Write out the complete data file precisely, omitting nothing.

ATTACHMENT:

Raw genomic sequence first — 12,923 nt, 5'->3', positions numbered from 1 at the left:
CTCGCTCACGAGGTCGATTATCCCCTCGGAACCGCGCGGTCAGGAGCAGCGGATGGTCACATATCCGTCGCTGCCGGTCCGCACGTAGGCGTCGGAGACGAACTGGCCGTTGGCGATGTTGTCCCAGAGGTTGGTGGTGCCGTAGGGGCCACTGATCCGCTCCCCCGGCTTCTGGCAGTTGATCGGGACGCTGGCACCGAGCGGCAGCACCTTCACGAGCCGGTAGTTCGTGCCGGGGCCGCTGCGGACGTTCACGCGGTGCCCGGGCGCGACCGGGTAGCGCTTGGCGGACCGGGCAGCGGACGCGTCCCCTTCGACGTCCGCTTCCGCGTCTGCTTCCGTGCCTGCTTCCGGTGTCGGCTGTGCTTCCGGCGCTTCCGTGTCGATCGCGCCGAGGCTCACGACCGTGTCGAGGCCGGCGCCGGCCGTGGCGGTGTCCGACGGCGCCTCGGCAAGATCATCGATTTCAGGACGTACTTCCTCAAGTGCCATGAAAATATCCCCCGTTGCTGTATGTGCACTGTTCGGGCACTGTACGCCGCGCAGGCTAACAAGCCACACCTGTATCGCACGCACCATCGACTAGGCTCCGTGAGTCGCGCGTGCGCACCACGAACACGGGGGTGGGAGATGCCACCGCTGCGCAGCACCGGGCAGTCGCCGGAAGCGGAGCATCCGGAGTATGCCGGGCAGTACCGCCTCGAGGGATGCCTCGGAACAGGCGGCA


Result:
Raw genomic sequence first — 12,923 nt, 5'->3', positions numbered from 1 at the left:
CTCGCTCACGAGGTCGATTATCCCCTCGGAACCGCGCGGTCAGGAGCAGCGGATGGTCACATATCCGTCGCTGCCGGTCCGCACGTAGGCGTCGGAGACGAACTGGCCGTTGGCGATGTTGTCCCAGAGGTTGGTGGTGCCGTAGGGGCCACTGATCCGCTCCCCCGGCTTCTGGCAGTTGATCGGGACGCTGGCACCGAGCGGCAGCACCTTCACGAGCCGGTAGTTCGTGCCGGGGCCGCTGCGGACGTTCACGCGGTGCCCGGGCGCGACCGGGTAGCGCTTGGCGGACCGGGCAGCGGACGCGTCCCCTTCGACGTCCGCTTCCGCGTCTGCTTCCGTGCCTGCTTCCGGTGTCGGCTGTGCTTCCGGCGCTTCCGTGTCGATCGCGCCGAGGCTCACGACCGTGTCGAGGCCGGCGCCGGCCGTGGCGGTGTCCGACGGCGCCTCGGCAAGATCATCGATTTCAGGACGTACTTCCTCAAGTGCCATGAAAATATCCCCCGTTGCTGTATGTGCACTGTTCGGGCACTGTACGCCGCGCAGGCTAACAAGCCACACCTGTATCGCACGCACCATCGACTAGGCTCCGTGAGTCGCGCGTGCGCACCACGAACACGGGGGTGGGAGATGCCACCGCTGCGCAGCACCGGGCAGTCGCCGGAAGCGGAGCATCCGGAGTATGCCGGGCAGTACCGCCTCGAGGGATGCCTCGGAACAGGCGGCA